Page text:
Thursday, March 19, 2009
Whisper your name to me
Here's a little baby cardie I just finished this week. I used Carole Barenys' top down raglan again, with slight modifications to make a v-neck (fairly easy with a little bit of maths - cast on less stitches for the neck and then increase at both ends of every other row until the stitch count 'catches up') and to add a bit of width, just to make sure it would be likely to fit in winter, for a baby born mid summer. I also changed the ribbing at neck and hem to garter stitch to match the button band. The wool is Naturally Haven Merino 4 ply. The light in these last minute morning photos makes the colour look a bit lighter than it really is. It's quite a strong, but still soft, green.
Baby's name begins with an S. I had an idea that some sort of motif incorporating an 'S' would be nice. Something personal but not quite a monogram. I think this worked out quite well first try! (at the last minute of course) I admit the daisy was not intended to be there, but I had left too much space between the two Ss. I quite like it though. I did do a little bit of swatching first to make sure I could do duplicate stitch. It turned out to be so easy and satisfying, I may never bother with colourwork again!
I don't know why my stitches look so wiggly. They aren't normally like that. Maybe I should have knit this stuff at a tighter gauge, but I liked the fabric.
The duplicate stitch working out was such a pleasant surprise, because colour work (fair isle-esque) was not my friend on this project. This is how the cardigan looked when I first finished and washed it.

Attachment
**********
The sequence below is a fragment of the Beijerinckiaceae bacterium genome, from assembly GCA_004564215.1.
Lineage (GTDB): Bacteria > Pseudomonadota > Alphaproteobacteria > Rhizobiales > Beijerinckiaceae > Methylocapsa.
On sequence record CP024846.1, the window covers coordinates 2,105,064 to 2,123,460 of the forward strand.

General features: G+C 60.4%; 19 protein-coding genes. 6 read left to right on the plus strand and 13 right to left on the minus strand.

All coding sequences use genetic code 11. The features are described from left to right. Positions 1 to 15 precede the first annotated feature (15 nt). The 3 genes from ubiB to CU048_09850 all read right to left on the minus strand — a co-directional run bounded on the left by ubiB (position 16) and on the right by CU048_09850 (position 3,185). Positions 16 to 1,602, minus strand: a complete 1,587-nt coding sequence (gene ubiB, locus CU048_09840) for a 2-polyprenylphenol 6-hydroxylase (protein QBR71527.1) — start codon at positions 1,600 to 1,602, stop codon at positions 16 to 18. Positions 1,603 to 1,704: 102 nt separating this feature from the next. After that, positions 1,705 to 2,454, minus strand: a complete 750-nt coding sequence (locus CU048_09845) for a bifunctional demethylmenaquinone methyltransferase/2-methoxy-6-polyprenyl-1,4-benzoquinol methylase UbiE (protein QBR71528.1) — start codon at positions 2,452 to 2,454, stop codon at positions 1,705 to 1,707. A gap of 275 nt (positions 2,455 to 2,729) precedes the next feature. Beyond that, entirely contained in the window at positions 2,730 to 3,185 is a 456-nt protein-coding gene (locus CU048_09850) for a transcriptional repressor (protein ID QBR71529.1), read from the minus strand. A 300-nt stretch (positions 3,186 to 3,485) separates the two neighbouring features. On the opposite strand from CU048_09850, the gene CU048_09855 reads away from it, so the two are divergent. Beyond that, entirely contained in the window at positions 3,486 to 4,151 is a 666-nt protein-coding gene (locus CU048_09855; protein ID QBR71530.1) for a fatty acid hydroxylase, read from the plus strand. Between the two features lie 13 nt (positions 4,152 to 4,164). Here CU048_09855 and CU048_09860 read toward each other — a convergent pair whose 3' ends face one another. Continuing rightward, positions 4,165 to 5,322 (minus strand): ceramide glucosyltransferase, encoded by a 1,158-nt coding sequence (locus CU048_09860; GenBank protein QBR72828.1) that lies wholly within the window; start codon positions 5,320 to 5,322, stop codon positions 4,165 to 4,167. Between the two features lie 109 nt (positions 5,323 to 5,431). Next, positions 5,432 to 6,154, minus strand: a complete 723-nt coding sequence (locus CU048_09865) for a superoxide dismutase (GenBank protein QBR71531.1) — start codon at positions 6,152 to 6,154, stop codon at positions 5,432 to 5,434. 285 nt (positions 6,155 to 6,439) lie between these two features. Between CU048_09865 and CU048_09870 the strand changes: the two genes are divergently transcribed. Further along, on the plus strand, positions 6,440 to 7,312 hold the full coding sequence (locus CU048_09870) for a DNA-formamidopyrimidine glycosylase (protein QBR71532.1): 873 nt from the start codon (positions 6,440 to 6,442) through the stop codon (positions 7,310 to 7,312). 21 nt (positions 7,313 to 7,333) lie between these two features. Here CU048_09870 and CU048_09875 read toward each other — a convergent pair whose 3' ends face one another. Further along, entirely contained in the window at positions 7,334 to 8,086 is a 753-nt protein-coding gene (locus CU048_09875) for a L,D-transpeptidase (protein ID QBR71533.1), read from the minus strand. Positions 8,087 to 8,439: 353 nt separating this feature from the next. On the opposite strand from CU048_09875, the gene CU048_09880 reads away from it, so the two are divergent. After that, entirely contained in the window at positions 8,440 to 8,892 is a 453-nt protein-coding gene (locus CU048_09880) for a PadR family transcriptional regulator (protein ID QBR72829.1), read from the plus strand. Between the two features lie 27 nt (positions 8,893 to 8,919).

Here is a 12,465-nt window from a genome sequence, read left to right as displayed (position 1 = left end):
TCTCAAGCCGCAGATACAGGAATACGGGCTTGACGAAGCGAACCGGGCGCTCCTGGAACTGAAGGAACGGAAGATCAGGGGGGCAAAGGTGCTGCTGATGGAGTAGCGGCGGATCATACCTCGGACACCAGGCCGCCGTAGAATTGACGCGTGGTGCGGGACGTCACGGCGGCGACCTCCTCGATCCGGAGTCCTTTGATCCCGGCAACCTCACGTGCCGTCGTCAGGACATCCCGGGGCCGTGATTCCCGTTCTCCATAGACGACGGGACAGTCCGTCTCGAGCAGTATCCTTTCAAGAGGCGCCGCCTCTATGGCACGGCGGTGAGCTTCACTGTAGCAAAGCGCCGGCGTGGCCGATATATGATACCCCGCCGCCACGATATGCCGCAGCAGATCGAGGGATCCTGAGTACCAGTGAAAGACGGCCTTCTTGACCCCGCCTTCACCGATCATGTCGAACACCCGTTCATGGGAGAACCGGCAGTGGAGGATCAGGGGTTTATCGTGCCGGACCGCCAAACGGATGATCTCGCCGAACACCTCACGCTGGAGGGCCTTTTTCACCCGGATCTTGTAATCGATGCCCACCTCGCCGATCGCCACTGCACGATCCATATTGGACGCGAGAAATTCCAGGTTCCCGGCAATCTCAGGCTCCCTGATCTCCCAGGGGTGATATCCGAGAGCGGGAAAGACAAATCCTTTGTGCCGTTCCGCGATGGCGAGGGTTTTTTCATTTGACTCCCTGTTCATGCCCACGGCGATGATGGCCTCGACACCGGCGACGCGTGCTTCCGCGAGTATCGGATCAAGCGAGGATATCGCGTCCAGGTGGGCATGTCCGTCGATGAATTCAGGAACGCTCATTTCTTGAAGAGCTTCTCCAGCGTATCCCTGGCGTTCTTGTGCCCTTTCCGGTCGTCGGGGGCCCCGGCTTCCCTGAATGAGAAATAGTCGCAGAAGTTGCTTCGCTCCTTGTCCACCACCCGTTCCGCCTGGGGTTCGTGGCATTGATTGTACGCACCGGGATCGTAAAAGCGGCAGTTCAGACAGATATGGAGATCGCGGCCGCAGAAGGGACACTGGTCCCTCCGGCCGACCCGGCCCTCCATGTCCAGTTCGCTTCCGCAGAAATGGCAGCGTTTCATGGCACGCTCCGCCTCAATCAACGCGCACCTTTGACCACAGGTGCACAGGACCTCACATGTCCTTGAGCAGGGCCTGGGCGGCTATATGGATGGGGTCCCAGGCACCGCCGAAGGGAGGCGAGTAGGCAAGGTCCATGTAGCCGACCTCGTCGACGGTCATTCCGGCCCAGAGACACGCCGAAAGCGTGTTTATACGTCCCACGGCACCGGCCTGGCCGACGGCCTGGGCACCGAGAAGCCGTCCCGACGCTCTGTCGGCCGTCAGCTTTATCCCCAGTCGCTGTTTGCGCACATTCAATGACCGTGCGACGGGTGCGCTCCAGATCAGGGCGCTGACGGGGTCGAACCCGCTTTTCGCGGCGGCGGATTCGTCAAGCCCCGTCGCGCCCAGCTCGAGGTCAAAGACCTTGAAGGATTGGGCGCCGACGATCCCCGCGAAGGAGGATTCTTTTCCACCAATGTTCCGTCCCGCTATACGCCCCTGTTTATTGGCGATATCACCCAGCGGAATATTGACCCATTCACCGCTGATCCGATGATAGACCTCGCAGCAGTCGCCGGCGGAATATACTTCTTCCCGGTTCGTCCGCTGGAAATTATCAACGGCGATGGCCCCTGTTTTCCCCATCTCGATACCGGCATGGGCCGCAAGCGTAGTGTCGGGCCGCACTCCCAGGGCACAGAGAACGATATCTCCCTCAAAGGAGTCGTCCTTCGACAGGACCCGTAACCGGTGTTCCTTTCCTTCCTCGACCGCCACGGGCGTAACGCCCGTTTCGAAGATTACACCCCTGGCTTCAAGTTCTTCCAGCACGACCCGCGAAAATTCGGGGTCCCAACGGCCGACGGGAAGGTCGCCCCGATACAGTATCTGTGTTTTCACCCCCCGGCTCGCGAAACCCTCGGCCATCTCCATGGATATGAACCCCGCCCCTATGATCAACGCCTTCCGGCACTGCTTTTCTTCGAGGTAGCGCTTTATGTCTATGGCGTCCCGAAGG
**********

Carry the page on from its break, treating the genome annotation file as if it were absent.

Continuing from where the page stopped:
I was lazy/hasty, and realised too late that swatching would have saved me time. I decided about halfway through that I should have reversed the positioning of the lilac and the white, because the lilac did not 'pop' enough against the green. Colour theory experts are welcome to correct me here - I think it is because they have a very similar level of brightness, ie if you converted a photo to black and white, they would be indistinguishable.
The lilac wool was also too thin. I could see this before I even started, yet I pressed on thinking I could get away with it. When I steamed it even before washing, I was able to block it out so the cinching in affect was hardly noticeable. But when I washed the cardie, I could see that each time it was washed it would look bad again. It was ok, certainly wearable, even cute. But I knew I could do better.
So I did this kind of thing again. I had already woven in all the ends, so ripping out wasn't worth trying. So I put a lifeline in the last row of stitches before the ill-fated colourwork, snipped a stitch in the row below, and pulled out that row, neatly detaching the lower part of the cardigan. Reknitting it plain was relatively quick and easy.